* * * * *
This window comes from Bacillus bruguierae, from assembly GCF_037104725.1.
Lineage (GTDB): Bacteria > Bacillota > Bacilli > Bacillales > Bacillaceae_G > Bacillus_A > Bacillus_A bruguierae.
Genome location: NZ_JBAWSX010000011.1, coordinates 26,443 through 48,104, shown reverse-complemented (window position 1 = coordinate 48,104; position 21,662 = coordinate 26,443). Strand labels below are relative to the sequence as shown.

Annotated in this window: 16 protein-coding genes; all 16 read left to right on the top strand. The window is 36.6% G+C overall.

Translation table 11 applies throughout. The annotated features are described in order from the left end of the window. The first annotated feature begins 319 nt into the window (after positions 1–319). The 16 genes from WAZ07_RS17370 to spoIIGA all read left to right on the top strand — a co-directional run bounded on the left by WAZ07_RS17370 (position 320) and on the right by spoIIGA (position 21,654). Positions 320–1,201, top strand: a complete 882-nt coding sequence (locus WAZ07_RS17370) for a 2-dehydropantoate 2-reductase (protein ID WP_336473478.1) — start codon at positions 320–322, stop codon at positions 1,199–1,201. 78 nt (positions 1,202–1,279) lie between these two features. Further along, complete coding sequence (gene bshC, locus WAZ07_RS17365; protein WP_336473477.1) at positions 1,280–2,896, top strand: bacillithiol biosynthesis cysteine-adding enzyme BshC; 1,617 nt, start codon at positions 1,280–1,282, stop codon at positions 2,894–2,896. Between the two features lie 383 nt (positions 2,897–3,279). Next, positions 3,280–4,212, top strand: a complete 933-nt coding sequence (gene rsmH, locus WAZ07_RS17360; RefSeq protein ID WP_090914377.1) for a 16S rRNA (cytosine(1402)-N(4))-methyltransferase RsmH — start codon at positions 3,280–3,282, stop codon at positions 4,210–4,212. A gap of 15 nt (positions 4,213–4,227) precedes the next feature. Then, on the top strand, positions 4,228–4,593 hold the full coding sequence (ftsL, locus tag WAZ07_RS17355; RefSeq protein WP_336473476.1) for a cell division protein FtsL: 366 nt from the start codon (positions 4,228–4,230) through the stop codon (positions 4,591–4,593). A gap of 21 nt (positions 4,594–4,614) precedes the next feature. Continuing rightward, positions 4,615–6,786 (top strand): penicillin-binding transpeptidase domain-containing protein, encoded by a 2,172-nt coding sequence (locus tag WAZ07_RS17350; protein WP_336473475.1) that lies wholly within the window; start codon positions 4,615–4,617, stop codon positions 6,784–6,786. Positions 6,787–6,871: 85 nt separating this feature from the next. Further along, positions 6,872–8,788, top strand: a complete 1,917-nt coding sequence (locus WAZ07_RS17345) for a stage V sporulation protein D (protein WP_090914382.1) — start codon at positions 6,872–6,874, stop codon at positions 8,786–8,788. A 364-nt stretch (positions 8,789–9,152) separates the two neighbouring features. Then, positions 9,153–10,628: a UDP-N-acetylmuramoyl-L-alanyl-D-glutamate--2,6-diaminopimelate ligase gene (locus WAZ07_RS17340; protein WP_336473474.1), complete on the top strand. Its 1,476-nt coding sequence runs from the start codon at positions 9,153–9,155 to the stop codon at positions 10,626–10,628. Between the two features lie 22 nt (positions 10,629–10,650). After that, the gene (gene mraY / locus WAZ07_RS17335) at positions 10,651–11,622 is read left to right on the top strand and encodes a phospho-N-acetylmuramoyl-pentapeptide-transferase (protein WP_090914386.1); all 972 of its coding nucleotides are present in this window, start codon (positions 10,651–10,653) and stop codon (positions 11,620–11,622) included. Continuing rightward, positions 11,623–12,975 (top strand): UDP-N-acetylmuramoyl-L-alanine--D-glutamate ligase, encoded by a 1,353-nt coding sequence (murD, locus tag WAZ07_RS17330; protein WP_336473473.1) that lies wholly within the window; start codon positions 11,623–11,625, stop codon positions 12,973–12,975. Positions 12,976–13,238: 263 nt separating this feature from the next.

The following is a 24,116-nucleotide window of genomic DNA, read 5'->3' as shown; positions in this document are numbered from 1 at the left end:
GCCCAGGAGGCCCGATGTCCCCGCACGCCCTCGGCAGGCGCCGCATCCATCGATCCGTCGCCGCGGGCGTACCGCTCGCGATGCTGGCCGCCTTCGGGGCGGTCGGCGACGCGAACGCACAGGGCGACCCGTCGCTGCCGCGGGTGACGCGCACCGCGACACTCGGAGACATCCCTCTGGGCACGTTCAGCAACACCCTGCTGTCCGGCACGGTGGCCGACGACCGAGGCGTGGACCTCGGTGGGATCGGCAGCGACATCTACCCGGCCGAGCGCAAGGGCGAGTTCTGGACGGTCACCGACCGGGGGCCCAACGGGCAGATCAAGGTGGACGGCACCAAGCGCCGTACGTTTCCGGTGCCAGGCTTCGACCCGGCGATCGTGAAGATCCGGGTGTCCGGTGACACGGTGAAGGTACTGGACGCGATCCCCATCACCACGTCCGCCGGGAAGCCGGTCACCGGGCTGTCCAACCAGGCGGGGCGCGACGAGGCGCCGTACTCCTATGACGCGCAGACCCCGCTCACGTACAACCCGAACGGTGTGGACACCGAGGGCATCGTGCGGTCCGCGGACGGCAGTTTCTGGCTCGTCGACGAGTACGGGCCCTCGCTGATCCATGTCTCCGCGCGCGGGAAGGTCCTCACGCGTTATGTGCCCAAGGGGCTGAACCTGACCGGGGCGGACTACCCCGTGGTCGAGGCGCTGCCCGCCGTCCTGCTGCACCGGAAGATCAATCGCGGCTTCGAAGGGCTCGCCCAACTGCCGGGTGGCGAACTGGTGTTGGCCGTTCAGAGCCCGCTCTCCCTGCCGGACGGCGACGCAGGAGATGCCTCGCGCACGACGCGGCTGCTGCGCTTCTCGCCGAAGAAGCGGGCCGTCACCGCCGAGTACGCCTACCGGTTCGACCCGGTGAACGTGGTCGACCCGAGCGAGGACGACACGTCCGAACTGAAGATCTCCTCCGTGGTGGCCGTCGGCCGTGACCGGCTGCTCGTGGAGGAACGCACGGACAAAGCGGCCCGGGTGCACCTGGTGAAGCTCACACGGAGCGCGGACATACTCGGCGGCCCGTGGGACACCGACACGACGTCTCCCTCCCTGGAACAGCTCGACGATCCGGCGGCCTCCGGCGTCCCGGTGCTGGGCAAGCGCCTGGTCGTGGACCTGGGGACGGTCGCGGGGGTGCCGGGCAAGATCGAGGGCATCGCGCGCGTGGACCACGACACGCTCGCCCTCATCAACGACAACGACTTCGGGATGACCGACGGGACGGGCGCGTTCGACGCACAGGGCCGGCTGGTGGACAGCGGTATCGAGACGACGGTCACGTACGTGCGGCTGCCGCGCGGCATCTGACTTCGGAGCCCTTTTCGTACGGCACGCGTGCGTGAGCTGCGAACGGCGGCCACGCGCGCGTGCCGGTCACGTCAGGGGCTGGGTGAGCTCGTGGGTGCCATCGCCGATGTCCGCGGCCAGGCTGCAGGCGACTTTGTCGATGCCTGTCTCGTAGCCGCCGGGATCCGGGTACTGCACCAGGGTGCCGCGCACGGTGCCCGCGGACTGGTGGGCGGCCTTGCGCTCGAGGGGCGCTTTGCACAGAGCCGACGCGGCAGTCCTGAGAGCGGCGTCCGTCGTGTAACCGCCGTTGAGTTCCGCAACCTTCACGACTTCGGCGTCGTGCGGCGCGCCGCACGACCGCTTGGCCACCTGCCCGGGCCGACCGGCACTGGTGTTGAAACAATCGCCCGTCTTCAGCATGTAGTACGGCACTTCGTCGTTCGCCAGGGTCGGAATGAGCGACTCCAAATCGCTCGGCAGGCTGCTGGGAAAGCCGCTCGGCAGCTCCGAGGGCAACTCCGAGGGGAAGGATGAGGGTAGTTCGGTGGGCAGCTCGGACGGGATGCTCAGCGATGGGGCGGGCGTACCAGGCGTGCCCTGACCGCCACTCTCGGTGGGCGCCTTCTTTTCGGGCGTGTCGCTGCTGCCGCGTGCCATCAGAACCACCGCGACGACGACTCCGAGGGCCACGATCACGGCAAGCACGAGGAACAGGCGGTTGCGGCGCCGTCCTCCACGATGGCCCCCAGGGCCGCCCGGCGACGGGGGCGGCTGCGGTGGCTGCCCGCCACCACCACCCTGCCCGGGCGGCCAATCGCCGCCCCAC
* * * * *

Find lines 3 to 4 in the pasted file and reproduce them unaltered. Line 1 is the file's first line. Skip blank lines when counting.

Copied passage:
Genome location: NZ_JBAWSX010000011.1, coordinates 26,443 through 48,104, shown reverse-complemented (window position 1 = coordinate 48,104; position 21,662 = coordinate 26,443). Strand labels below are relative to the sequence as shown.

Annotated in this window: 16 protein-coding genes; all 16 read left to right on the top strand. The window is 36.6% G+C overall.